In a perfect world, the 93% of Singaporeans who want to have a flat before they have kids would be happily sprucing up their new nest and decorating the nursery awaiting the arrival of their first baby.
But this world is far from perfect, which is why in reality many Singaporean couples end up raising kids while still living in the home of one set of parents. Often, it’s because they’re waiting the 3-5 years before their BTO flat is ready.
While some married couples choose to live apart until their BTOs are ready because neither party wants to live with their in-laws, when a child enters the picture things change, and it is usually necessary to move in together.
Couples who are thinking of having kids before their flat comes along and have no alternative accommodation should think of doing the following just to make sure they don’t ruin their relationship with their parents and in-laws.
Discuss cost-sharing with the family
One of you is going to be moving in with in-laws. No matter how nice (or not) they are, you have to remember that you’ll be living under their roof, using their water, electricity and internet, and probably eating their food from time to time.
While it’s true that you’re now “family”, be aware that if you don’t at least attempt to have a discussion about cost-sharing with them, resentment might build.
For example, just because your family wouldn’t expect your spouse to pay rent under their roof doesn’t mean your spouse’s parents will feel the same way—remember that the values of Singaporean families can vary wildly.
So it’s polite to at least initiate a serious discussion with your in-laws on how costs are going to be shared now that you’ll be living with them. You might be asked to contribute to utilities, buy groceries, pay a bit of rent, or (if they’re particularly thick-skinned) even give them an allowance. But don’t forget to gently remind them of your own familial duties, too—you might be giving your own parents an allowance or paying your own parents’ bills, and it never hurts to be honest about your situation.
Also, as your spouse’s parents (and yours!) are likely to be the ones looking after your child when you’re at work or need a break, it’s also important to acknowledge this and show your appreciation for the free childcare.
The important thing is to show that you’re willing to contribute and that you’re not just a freeloader. Even if they tell you you don’t have to pay a cent, showing you’re not just there to sponge off them goes a long way towards starting the relationship on the right foot. The last thing you want is having your in-laws plot to poison your coffee or worse, turn your own kid against you.
Have a plan for acquiring your own home
If you’re one of those couples who’s decided to live with one set of parents indefinitely, this doesn’t apply to you.
But for many couples, living with their parents while raising a kid is a temporary situation, to be tolerated until they can collect the keys to their BTOs, or until they’ve saved up for the downpayment to buy their own homes.
Whatever your plans might be, make sure you and your spouse have a serious discussion and set out concrete timelines and goals to work towards.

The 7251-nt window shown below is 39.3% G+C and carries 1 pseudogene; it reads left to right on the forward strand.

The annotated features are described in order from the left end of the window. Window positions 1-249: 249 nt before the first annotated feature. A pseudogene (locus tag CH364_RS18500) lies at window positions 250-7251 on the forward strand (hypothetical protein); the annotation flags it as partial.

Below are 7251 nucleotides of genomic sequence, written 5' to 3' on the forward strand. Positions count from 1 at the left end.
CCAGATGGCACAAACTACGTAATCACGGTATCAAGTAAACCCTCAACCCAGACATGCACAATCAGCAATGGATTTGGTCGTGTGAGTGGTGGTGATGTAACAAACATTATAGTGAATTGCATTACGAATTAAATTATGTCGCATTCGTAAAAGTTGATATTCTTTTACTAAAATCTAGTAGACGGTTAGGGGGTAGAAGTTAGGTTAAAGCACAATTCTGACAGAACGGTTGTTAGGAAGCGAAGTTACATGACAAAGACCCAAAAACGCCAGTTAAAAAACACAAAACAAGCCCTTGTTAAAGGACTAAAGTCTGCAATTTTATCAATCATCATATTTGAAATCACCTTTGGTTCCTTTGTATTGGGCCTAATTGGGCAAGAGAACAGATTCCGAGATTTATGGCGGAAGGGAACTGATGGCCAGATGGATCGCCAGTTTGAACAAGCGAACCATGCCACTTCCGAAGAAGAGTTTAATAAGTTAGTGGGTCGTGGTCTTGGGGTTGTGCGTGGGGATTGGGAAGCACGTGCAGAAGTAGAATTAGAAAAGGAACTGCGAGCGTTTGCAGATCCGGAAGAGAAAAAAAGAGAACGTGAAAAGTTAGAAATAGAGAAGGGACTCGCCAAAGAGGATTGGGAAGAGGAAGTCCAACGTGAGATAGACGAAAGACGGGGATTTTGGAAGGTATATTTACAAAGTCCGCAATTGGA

Living with parents or in-laws while trying to cope with the rigours of being a new parent can be stressful, and when you add misunderstandings or unmet expectations to the mix, you’re asking for a lot of pain. A bit of certainty and knowing what to work towards can remove a lot of the stress of not having your own place yet.
Charting out your plans for the future also lets you get your finances in order ahead of time. If you’re waiting for your BTO to be ready, you want to be prepared for when you have to start repaying your home loan.
If you’re still searching for a property, you’ll want to schedule viewings, come up with a budget and ensure you’ve got enough cash and/or CPF funds when you make a decision. You also need to know when events like renovations and moving house will take place.
Take breaks every now and then
Some people are fortunate enough to have wonderful parents and in-laws they get along swimmingly with. Others aren’t so quite lucky.
Living with parents or in-laws that one or both of you don’t always agree with is tough, especially when you’re already sleep-deprived and exhausted from juggling work and child-rearing. On top of that, unless your in-laws live in a big house, you’re probably not going to have much privacy or space.
It’s important to take care of yourself every now and then, too. Go on a staycation as a couple, or head overseas for a weekend trip every now and then. Getting away from home occasionally can do wonders for your sanity and help you to be a better parent and spouse.
Many people feel guilty about taking breaks, thinking that leaving their kids behind makes them bad parents. Obviously don’t go overboard and leave the house suddenly, only to return when your child is ready for primary school.
But remember that if you prioritise your own mental health and actively find ways to de-stress, you will be a more patient, less reactive parent, as well as a more tolerant daughter and son (in-law) to the parents you’re living with.
Would you consider having kids before getting your own home? Tell us why or why not in the comments!
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